What do you do if ... ? (Examples of recommended actions)

A parent calls and wants to know if her son has been attending class regularly. Your response is:

Encourage the parent to ask the student for the information. If you keep attendance records contact Registration & Academic Services to determine if the student has provided written consent or enabled guest login privileges. If the access has not been granted, refer the parent to the Associate Dean of Students or to Registration & Academic Services. You may always just begin the process by automatically referring the parent to these offices right away.

A colleague in your department tells you that she suspects that one of her students has cheated on an exam and asks you about the student’s performance in your class last semester. Under FERPA what is an appropriate response?

You should not discuss the progress or performance of a student with anyone, including parents and other faculty, without the student’s written consent. Inquiries to faculty regarding previous student performance do not constitute a legitimate educational interest. In this case you should refer the colleague to consult with her department chair and then the University discipline process. Any concerns over an issue like this (cheating or general interest), is not “legitimate educational interest.”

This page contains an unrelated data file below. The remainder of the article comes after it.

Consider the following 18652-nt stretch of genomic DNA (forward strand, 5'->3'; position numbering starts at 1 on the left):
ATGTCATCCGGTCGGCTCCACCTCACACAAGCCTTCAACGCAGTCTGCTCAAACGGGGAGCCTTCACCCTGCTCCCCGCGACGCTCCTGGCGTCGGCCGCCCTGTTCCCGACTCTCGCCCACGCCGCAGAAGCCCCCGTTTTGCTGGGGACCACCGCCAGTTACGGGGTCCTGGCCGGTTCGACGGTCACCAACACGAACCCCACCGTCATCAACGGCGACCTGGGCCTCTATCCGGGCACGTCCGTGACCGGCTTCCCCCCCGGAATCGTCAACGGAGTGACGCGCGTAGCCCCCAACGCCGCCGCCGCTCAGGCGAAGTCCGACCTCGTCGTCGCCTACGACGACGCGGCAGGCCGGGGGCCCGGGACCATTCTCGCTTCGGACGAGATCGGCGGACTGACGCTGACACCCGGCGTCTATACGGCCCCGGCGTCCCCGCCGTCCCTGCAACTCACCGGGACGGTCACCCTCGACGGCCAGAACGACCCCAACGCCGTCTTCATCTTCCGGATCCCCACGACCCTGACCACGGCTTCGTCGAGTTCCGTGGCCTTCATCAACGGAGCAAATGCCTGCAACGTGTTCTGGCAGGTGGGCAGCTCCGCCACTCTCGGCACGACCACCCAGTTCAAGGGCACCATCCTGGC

Further clarification, if a colleague asks you about a student’s performance in your class and that colleague’s class was pre-requisite for your class, or the input would help you decide to let a student become involved in a research study or independent study, your colleague can discuss the performance. That would be defined as a “legitimate educational reason” for needing the information. Otherwise only their personal general observations may be shared. No specific attendance or grades could be shared.

Can you release a list of students enrolled in your class ?

You should not provide anyone with lists of students enrolled in your class(es) to individuals that do not have a legitimate educational interest. Refer any requests for information to the Office of Student Records and Registration.

A medical school admissions office wants to confirm that an LU alum earned a 3.95 GPA in your department and graduated with Highest Honors.  Can you confirm both facts?

Honors conferred is designated as directory information and may be released to a third party. Grade point average could not be released without the student’s written consent.

If a former student has applied for a position in my department, may I view his or her account?

No.  Accessing a Lehigh University student’s record online for non-educational purposes, such as potential employment, is not permissible. Request a transcript from the student as part of an employment process.

Who can we release information to? 

  • To “School officials” with a “legitimate educational interest” / “need to know;” Employees and legal agents may need to have access to educational records in order to perform their official, educationally-related duties